Buried in Sunday’s Epistle reading from 2 Cor. 6 are two simple words, ways in which Christians are to commend themselves: “by purity”. Has purity been lost today? How do the following demonstrate or reject purity? Today’s fashion. Today’s movies. Today’s television. Today’s music.
Purity is a divine trait, a characteristic of holiness, to which every human being is called, especially Christians. We accept as willing servants of Christ to lay down our will and our sinful desires to be in communion with God.
Purity is a state of the heart. Purity is the deep desire to know nothing but God. To serve no one but Him. The pure inner state of heart is to be reflected outwardly in our dress, in our words, in our deeds—in every facet of our lives as a witness to the Purity of God.
To whom do the saints in the Icons point? To themselves? No icon of the Mother of God, or of any other saint, indicates, “look at me!” How much more are we who are living called not to point or draw attention to our selves, but rather to point to Christ? So, how do we dress? Do we call attention to ourselves? Are our clothes tight and revealing? Subtly or overtly seductive? On the other end of the spectrum, are they sloppy and torn? By our piercings and hairstyles are we trying to gain an image for ourselves? (These questions are for men and women alike!) Purity does not attract attention to itself. Consider even the words of the Prophet Isaiah, speaking of the coming Messiah, Jesus: “he had no form or comeliness that we should look at him, and no beauty that we should desire him” (Isaiah 53:2). Jesus didn’t come as some macho, super-buff sports star. He came as one we might (and do!) miss, if we weren’t looking for Him. The Mother of God was not a super-model, bone thin, in low-cut clothes, attracting attention to herself. Rather, she was humble, simple, unassuming and submitted to the Divine will in purity, chastity, and holiness. Should we be any different?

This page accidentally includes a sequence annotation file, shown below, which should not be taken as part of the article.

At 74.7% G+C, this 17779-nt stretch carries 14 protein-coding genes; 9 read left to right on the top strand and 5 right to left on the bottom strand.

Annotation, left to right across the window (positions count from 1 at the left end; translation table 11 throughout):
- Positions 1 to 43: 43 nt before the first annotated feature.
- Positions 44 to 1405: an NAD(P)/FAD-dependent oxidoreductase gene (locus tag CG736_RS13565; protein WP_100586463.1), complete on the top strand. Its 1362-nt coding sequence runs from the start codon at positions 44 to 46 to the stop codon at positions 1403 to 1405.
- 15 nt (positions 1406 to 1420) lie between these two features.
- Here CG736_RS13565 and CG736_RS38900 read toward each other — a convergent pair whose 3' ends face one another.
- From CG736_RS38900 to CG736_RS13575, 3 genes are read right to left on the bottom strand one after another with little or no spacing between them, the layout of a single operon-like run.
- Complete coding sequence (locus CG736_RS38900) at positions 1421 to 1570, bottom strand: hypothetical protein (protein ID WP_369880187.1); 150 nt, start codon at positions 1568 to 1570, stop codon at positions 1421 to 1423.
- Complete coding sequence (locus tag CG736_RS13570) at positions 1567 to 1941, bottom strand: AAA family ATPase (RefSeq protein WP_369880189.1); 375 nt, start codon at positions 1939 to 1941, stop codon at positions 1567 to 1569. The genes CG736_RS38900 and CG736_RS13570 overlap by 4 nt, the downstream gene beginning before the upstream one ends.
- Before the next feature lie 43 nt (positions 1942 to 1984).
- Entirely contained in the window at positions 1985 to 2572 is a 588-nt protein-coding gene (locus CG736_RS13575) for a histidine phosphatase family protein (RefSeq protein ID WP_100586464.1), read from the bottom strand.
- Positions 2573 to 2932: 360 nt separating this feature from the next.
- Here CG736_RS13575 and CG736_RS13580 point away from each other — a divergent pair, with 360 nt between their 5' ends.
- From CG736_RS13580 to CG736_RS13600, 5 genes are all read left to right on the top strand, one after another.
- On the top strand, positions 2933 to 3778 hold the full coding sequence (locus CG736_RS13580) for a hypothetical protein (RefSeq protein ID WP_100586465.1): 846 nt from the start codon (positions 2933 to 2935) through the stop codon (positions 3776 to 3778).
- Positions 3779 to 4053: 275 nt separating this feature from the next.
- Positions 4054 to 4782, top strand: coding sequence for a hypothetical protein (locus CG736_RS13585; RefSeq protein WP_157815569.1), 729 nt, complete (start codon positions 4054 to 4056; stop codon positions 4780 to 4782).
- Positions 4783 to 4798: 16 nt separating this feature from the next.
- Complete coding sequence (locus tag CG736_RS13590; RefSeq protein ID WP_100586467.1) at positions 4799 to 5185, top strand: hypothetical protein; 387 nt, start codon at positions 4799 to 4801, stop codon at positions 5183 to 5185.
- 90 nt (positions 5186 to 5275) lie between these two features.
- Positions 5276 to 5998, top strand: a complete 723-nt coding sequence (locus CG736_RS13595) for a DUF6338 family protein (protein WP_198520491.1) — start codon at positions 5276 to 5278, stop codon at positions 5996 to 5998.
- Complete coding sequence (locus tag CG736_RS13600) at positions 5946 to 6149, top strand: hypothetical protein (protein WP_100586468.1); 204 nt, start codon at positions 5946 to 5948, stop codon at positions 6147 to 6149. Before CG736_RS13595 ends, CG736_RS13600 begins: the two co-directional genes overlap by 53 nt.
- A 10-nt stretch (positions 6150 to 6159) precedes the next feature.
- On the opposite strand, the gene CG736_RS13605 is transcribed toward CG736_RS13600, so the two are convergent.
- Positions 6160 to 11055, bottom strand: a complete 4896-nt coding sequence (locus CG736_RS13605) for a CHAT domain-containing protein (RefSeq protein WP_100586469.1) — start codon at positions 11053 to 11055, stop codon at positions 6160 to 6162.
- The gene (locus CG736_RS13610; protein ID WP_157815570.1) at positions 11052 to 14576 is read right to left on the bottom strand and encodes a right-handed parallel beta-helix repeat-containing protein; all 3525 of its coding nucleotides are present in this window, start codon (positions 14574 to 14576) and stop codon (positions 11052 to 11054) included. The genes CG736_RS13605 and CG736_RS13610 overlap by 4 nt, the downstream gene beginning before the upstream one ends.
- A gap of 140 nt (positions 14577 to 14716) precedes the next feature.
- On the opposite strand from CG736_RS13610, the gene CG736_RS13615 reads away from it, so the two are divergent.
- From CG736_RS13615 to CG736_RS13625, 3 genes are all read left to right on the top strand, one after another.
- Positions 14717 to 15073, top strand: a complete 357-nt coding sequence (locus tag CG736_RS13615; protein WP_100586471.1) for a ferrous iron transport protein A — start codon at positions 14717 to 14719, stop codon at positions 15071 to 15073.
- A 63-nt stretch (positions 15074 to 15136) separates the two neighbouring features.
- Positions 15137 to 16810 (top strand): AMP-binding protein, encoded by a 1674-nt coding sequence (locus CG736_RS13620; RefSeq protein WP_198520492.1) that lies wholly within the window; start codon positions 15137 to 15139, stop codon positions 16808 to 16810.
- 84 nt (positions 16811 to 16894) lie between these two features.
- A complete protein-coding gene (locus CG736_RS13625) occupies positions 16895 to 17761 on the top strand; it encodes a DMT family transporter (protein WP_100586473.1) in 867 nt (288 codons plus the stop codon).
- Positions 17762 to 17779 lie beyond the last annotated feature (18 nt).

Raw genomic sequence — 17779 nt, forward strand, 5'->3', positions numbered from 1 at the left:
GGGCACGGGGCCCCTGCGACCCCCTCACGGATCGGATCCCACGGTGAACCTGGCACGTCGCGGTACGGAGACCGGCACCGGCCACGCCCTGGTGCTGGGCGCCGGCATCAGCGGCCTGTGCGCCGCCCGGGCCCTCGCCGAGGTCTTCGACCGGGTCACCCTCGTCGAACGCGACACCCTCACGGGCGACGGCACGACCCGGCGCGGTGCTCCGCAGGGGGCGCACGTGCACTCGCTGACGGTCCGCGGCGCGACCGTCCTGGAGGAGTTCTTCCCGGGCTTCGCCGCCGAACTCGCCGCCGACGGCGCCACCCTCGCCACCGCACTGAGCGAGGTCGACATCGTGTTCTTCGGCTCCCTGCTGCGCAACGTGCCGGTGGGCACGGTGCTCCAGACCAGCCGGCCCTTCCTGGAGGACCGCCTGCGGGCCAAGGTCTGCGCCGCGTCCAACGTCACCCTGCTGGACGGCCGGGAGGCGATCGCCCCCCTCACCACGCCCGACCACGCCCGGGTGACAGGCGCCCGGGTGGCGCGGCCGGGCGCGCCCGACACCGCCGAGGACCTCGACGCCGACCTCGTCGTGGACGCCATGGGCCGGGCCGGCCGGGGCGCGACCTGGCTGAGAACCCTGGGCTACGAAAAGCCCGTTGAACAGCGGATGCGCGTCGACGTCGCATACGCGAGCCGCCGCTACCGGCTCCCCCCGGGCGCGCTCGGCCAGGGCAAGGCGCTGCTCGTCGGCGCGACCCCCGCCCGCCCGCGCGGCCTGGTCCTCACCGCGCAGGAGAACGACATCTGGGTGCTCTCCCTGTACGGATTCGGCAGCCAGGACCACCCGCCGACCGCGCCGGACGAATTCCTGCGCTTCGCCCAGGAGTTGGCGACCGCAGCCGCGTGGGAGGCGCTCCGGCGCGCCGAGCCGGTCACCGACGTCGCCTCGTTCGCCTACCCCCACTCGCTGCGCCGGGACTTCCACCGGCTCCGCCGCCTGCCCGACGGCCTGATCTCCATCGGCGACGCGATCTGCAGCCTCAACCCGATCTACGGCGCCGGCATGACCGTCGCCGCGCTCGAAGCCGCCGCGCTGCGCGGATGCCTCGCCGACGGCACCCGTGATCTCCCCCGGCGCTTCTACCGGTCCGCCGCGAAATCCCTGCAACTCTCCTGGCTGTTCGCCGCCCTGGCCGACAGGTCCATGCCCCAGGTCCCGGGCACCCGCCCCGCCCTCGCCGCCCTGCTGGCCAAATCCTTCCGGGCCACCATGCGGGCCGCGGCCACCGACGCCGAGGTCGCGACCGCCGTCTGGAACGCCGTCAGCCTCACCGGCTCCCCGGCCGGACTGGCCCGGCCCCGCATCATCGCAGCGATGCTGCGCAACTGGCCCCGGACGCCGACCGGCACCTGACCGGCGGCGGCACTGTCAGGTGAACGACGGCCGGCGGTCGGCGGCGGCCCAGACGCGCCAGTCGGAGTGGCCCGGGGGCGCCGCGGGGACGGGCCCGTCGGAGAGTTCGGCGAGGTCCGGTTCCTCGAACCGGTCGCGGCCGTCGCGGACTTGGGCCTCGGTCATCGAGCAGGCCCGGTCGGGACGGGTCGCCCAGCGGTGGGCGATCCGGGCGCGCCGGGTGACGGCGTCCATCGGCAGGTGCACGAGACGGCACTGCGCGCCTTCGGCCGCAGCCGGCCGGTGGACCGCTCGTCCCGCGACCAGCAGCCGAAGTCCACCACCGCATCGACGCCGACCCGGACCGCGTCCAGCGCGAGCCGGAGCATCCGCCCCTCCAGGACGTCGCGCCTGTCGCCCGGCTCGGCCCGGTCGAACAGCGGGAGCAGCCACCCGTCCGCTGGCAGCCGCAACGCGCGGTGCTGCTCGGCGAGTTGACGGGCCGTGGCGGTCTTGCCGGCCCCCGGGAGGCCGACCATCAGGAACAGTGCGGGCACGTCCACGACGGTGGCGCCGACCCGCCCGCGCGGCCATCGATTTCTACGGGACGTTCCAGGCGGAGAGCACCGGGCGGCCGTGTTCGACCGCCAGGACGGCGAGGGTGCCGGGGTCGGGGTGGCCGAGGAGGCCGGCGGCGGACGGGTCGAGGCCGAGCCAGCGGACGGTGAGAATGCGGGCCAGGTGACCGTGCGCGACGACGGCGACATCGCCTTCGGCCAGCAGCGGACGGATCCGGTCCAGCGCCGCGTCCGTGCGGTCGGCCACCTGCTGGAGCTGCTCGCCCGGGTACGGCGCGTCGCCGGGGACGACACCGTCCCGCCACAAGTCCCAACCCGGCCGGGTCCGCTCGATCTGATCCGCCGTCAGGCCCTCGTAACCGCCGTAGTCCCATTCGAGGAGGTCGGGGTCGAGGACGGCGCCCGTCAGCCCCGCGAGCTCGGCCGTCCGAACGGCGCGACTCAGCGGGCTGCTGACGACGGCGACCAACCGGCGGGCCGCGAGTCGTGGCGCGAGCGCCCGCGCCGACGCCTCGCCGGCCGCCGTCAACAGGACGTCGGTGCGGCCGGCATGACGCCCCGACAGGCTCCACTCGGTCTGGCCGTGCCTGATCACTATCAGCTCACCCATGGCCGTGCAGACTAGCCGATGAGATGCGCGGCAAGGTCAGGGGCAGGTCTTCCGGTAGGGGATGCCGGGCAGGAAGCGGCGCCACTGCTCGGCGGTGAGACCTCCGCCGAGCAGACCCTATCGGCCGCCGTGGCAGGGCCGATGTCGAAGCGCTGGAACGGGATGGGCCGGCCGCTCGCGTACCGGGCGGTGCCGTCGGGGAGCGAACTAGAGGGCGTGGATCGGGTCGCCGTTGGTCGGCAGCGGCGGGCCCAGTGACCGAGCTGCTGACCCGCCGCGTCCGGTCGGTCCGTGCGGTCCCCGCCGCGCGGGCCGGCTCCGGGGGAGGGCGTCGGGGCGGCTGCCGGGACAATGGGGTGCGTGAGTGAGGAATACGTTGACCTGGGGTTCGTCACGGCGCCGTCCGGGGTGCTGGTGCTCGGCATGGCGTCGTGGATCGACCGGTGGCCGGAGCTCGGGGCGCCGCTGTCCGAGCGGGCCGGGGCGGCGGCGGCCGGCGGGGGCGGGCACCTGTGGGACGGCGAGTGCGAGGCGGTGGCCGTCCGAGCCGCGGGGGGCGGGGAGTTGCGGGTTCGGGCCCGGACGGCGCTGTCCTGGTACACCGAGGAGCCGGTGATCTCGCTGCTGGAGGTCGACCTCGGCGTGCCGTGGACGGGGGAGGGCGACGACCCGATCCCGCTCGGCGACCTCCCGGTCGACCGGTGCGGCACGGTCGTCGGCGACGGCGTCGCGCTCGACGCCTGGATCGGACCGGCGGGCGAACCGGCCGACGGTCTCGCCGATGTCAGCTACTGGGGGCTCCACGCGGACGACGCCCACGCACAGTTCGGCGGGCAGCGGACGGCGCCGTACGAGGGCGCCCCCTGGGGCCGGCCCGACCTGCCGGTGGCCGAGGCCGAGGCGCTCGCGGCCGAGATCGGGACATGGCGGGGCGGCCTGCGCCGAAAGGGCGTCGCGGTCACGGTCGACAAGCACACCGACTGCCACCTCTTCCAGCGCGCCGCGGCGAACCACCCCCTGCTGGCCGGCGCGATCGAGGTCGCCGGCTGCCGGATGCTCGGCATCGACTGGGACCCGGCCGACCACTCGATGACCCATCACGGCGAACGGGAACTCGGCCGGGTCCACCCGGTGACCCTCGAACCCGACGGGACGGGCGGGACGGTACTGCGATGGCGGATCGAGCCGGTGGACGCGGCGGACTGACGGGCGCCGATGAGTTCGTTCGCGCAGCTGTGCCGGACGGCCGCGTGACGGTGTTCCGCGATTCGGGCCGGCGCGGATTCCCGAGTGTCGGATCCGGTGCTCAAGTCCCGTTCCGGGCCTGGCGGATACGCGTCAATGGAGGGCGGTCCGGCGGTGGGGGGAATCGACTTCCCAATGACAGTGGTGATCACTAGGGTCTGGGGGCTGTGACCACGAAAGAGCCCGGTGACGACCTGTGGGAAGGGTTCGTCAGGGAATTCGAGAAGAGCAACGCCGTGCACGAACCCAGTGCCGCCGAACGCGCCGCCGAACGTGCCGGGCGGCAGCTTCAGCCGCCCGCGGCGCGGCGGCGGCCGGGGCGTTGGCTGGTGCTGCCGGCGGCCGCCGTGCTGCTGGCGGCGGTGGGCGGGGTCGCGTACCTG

Garbage in, garbage out. Who are our models? Our Lord? His mother? The saints? More often than not, not these, but rather some stellar athlete, a diva, a supermodel or a Hollywood actor. When we fill our lives—our minds, our eyes and ears, our souls with secular media which promotes porneia (unchastity), adultery, gluttony, sloth, selfishness, lust, and pride, how can we expect to be made pure in an instant at the Chalice or at confession?
Purity is not a rejection of the body, or of sex, or of being in shape or of music or tv or movies in general. These all can be good. Rather, purity is the body, sex—life—rightly understood. It is the self—indeed the whole life—offered first in total innocence to God, and then, in measured ways to others. Measured both in quantity and type.
Where has purity gone? God grant is to recognize our rejection of it, and to turn and live in manners holy and pleasing to Him.